A geek goggle in Royal Albert Hall for an amazing Final Fantasy Concert. Arigatou gozaimasu!

My Japanese weeks don’t seem to come to an end even though I have left Tokyo and spent two days in London. Precisely we were in the stunning Royal Abert Hall in London for the Final Fantasy – Distant Worlds Concert. It was announced as the “THE ONLY OFFICIAL 25th ANNIVERSARY CONCERT IN EUROPE”

Royal Albert Hall, London, Final Fantasy – Distant Worlds

Well, there is another concert in Munich in 2013 which isn’t less official, but, ok, I see the appeal of the “ONE and ONLY” once-in-a-lifetime opportunity in marketing. I have to mention that I haven’t played a single one of these games, so I was more of a geek goggle. And – of course – they didn’t disappoint me!

I am one of these old school admirers of Commodore 64 looks and layouts, so I can easily connect to the buzz about the first Final Fantasy release back in 1987. They showed scenes on the gigantic screen from these first games and always made the comparison to the newer versions of the games so we could see how the different characters evolved – and, more importantly, how computer games generally evolved from looking like 8 Pixels fighting another 8 pixels to almost fotorealistic sceneries which was quite impressive. The music: The Royal Philharmonic Concert Orchestra plus choir were performing the most important, popular or whatever interesting themes of the games. Makes a nice combination, this high profile orchestra and their serious looks in contrast to the geeks in the audience dressed as chickens (I was strongly advised to write chocobo instead) or whatever animals (I was strongly advised not to write whatever animals)!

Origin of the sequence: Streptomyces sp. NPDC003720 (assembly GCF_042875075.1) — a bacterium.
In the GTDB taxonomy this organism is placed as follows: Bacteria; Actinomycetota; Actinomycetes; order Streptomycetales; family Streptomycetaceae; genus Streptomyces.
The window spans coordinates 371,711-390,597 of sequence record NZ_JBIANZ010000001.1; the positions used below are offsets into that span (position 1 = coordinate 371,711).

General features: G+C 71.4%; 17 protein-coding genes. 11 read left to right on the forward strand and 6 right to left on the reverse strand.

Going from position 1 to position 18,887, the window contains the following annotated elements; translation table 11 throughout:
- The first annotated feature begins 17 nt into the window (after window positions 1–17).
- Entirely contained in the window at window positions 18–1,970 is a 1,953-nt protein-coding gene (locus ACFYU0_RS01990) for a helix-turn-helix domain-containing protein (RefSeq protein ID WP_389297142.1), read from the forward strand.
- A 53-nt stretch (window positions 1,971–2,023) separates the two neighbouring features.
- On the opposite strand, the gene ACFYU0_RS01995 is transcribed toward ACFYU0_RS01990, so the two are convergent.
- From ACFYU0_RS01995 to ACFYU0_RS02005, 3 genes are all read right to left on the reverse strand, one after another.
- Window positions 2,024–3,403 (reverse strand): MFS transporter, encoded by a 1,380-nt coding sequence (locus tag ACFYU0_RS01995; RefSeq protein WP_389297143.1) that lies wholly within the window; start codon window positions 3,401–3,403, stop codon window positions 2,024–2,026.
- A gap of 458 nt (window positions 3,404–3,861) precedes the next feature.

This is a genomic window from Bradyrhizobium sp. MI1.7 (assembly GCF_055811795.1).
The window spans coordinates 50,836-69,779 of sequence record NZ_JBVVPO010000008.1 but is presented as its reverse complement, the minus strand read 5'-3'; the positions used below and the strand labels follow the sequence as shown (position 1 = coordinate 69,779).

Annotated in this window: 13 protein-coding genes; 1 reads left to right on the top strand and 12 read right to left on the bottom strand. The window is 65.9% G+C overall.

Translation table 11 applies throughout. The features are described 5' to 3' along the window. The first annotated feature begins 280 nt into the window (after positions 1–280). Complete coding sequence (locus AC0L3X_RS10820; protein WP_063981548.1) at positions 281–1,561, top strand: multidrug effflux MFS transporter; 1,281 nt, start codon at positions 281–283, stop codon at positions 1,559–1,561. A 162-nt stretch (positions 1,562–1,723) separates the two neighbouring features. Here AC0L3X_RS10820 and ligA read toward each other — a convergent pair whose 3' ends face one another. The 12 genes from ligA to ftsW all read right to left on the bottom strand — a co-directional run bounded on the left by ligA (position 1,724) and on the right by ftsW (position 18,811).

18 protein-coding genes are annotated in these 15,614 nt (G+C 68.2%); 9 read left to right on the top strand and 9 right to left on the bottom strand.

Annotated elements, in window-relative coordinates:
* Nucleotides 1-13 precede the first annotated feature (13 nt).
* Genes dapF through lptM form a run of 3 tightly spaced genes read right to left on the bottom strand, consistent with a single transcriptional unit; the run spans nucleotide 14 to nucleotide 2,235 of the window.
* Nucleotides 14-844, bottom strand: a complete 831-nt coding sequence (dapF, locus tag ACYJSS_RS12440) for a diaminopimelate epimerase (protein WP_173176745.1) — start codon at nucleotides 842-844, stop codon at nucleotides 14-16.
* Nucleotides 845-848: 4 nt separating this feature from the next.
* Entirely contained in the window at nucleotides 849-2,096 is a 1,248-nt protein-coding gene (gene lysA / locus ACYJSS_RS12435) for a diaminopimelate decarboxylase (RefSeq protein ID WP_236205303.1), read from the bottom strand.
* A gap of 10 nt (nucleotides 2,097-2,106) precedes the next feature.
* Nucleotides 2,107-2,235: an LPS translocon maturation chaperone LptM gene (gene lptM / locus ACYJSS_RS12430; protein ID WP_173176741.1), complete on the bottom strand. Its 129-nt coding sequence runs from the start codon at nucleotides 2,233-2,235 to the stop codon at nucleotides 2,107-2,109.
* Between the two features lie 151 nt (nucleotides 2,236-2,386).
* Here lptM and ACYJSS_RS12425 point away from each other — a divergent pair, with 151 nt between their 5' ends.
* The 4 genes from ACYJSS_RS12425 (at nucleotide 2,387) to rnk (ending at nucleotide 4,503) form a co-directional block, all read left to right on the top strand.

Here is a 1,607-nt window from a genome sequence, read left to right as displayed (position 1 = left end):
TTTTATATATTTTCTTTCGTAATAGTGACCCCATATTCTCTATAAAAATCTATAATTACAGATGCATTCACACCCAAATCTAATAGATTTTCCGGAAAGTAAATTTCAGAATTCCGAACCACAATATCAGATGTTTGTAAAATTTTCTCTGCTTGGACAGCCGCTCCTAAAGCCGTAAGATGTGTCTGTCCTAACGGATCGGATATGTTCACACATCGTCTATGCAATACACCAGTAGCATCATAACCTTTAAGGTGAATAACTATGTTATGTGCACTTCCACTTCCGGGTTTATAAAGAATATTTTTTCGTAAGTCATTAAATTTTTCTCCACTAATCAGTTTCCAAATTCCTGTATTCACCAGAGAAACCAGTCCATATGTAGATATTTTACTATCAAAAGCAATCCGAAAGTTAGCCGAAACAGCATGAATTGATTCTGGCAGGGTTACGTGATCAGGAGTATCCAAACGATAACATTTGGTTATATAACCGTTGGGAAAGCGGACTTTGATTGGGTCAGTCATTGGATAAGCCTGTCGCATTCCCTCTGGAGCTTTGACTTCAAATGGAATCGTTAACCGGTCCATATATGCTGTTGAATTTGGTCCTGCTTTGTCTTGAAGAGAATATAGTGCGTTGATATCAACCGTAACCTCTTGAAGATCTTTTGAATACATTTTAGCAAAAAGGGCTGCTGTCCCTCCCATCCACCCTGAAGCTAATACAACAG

In the end they were performing kind of opera songs with soloist singers which was a little bit over the top seeing kind of funny video game scenes with dragons and attacking monsters and listening to impressive voices as though being in a Mozart or Rossini production. Well, I enjoyed very much even though I was maybe as much impressed by the venue as by the production! Arigatou gozaimasu Nobuo Uematsu and Masashi Hamauzu ありがとうございます。

Japan! Different Promotion! Squeeeeeeeaking until your ears hurt

I am back! Tokyo was really like plunging into a whole different Asian experience, different from what I knew having been in Nepal, Singapore and Bangkok.

Aquarium and my humble me in Tokyo

It was a nice change, it changed me from within. SO I think I really have to do something about my lately rather limited sports activities after seeing this charming artsy promotion for losing weight on a Tokyo street.

Promotion weight control Tokyo

Or what about this squeaking promotion for writing mails with “Hapyyyyymaiiil” from a promotional bus?
Different indeed…my ears still hurt, no wonder the police was coming in the end….


Stay calm! Relax! Ok, I guess the gym wouldn’t be a bad idea at all to cope with that stress fromintercultural readaption.

How to stop horny men grabbing women on the Tokyo subway? Chikan counteraction, let’s roll!!!!

Funny thing every European notices when riding the Tokyo subway is the high density of posters that encourage to stand up against men that get too close to women in packed trains.

The Blog “Japan for the Univited” explains: [“In Japan, more than 4000 men are arrested each year for groping on public transport.”]
Ok, problem recognized…a kind of antigroper secret service mingled with the crowd every morning on worst affected lines to get hold of the perverts..and the subway company introduced “women only cars” that look like this:

Women only car
Tokyo subway, women only car

Though the rule only applies from 7:52 to 9 :32 in the morning, then the gender segregation is over.

Chikan counteraction

So the question is: Are the perverts exhausted in the evening, that means, as from 9:33? Do women commuters go home earlier than men? Is it all more symbolic and actually authorities gave up the fight against the sexually repressed (or degenerated) gropers? YOu could understand when seeing that video about officers pushing in people into an overcrowded subway car (crazy!): http://www.youtube.com/watch?feature=player_embedded&v=33qxTMA9XTA